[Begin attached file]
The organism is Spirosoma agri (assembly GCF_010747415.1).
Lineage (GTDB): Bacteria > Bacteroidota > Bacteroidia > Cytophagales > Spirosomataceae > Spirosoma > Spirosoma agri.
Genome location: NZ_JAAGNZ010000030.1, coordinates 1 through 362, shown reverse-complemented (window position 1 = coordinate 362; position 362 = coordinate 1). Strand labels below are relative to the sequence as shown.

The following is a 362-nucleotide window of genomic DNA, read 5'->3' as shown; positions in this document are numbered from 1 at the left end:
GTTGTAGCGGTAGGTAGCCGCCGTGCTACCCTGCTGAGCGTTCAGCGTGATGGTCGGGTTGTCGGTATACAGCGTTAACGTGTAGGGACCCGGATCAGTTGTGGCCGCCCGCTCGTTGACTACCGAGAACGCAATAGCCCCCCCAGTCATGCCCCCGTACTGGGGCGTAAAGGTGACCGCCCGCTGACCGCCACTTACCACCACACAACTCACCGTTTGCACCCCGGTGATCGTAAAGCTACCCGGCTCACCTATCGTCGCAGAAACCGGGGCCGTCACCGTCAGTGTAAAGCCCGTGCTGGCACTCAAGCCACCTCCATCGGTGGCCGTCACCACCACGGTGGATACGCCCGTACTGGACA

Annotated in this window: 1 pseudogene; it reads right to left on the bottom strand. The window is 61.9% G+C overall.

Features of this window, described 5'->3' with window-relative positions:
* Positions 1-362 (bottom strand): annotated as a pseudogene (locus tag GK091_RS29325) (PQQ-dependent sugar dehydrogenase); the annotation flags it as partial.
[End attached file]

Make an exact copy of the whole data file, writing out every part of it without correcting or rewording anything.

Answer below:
The organism is Spirosoma agri (assembly GCF_010747415.1).
Lineage (GTDB): Bacteria > Bacteroidota > Bacteroidia > Cytophagales > Spirosomataceae > Spirosoma > Spirosoma agri.
Genome location: NZ_JAAGNZ010000030.1, coordinates 1 through 362, shown reverse-complemented (window position 1 = coordinate 362; position 362 = coordinate 1). Strand labels below are relative to the sequence as shown.

The following is a 362-nucleotide window of genomic DNA, read 5'->3' as shown; positions in this document are numbered from 1 at the left end:
GTTGTAGCGGTAGGTAGCCGCCGTGCTACCCTGCTGAGCGTTCAGCGTGATGGTCGGGTTGTCGGTATACAGCGTTAACGTGTAGGGACCCGGATCAGTTGTGGCCGCCCGCTCGTTGACTACCGAGAACGCAATAGCCCCCCCAGTCATGCCCCCGTACTGGGGCGTAAAGGTGACCGCCCGCTGACCGCCACTTACCACCACACAACTCACCGTTTGCACCCCGGTGATCGTAAAGCTACCCGGCTCACCTATCGTCGCAGAAACCGGGGCCGTCACCGTCAGTGTAAAGCCCGTGCTGGCACTCAAGCCACCTCCATCGGTGGCCGTCACCACCACGGTGGATACGCCCGTACTGGACA

Annotated in this window: 1 pseudogene; it reads right to left on the bottom strand. The window is 61.9% G+C overall.

Features of this window, described 5'->3' with window-relative positions:
* Positions 1-362 (bottom strand): annotated as a pseudogene (locus tag GK091_RS29325) (PQQ-dependent sugar dehydrogenase); the annotation flags it as partial.